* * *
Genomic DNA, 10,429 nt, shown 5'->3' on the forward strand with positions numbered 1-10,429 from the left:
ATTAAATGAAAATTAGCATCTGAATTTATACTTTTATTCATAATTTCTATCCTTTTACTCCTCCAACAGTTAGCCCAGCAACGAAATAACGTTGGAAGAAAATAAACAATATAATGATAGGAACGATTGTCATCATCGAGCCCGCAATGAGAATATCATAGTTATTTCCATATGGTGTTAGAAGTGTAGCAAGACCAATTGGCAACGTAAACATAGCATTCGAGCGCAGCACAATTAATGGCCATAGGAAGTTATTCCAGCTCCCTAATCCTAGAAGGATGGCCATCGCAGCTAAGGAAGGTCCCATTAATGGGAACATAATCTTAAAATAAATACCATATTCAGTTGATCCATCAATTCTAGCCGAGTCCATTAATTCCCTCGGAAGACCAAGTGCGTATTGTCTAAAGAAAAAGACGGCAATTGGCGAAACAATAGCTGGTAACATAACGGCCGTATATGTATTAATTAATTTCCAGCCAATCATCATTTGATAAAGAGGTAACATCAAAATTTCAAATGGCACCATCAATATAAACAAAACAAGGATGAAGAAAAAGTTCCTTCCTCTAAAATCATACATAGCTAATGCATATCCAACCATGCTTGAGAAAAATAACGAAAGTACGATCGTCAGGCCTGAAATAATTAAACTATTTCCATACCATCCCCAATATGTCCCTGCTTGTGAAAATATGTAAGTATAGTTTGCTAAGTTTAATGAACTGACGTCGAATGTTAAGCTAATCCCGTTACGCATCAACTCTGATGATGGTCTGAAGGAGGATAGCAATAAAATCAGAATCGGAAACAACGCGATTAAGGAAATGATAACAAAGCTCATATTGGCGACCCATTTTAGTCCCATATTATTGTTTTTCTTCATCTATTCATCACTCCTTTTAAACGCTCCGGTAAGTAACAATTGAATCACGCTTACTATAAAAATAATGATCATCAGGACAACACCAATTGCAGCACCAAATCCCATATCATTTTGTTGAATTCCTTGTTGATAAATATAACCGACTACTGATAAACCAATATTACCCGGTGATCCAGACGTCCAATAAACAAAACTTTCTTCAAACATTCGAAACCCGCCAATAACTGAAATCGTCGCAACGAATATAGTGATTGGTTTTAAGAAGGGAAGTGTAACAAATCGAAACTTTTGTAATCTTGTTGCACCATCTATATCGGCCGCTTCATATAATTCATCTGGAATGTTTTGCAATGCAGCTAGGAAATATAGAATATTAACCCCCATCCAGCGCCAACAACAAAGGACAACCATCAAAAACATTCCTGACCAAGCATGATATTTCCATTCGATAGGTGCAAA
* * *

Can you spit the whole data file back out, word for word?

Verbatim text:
Genomic DNA, 10,429 nt, shown 5'->3' on the forward strand with positions numbered 1-10,429 from the left:
ATTAAATGAAAATTAGCATCTGAATTTATACTTTTATTCATAATTTCTATCCTTTTACTCCTCCAACAGTTAGCCCAGCAACGAAATAACGTTGGAAGAAAATAAACAATATAATGATAGGAACGATTGTCATCATCGAGCCCGCAATGAGAATATCATAGTTATTTCCATATGGTGTTAGAAGTGTAGCAAGACCAATTGGCAACGTAAACATAGCATTCGAGCGCAGCACAATTAATGGCCATAGGAAGTTATTCCAGCTCCCTAATCCTAGAAGGATGGCCATCGCAGCTAAGGAAGGTCCCATTAATGGGAACATAATCTTAAAATAAATACCATATTCAGTTGATCCATCAATTCTAGCCGAGTCCATTAATTCCCTCGGAAGACCAAGTGCGTATTGTCTAAAGAAAAAGACGGCAATTGGCGAAACAATAGCTGGTAACATAACGGCCGTATATGTATTAATTAATTTCCAGCCAATCATCATTTGATAAAGAGGTAACATCAAAATTTCAAATGGCACCATCAATATAAACAAAACAAGGATGAAGAAAAAGTTCCTTCCTCTAAAATCATACATAGCTAATGCATATCCAACCATGCTTGAGAAAAATAACGAAAGTACGATCGTCAGGCCTGAAATAATTAAACTATTTCCATACCATCCCCAATATGTCCCTGCTTGTGAAAATATGTAAGTATAGTTTGCTAAGTTTAATGAACTGACGTCGAATGTTAAGCTAATCCCGTTACGCATCAACTCTGATGATGGTCTGAAGGAGGATAGCAATAAAATCAGAATCGGAAACAACGCGATTAAGGAAATGATAACAAAGCTCATATTGGCGACCCATTTTAGTCCCATATTATTGTTTTTCTTCATCTATTCATCACTCCTTTTAAACGCTCCGGTAAGTAACAATTGAATCACGCTTACTATAAAAATAATGATCATCAGGACAACACCAATTGCAGCACCAAATCCCATATCATTTTGTTGAATTCCTTGTTGATAAATATAACCGACTACTGATAAACCAATATTACCCGGTGATCCAGACGTCCAATAAACAAAACTTTCTTCAAACATTCGAAACCCGCCAATAACTGAAATCGTCGCAACGAATATAGTGATTGGTTTTAAGAAGGGAAGTGTAACAAATCGAAACTTTTGTAATCTTGTTGCACCATCTATATCGGCCGCTTCATATAATTCATCTGGAATGTTTTGCAATGCAGCTAGGAAATATAGAATATTAACCCCCATCCAGCGCCAACAACAAAGGACAACCATCAAAAACATTCCTGACCAAGCATGATATTTCCATTCGATAGGTGCAAA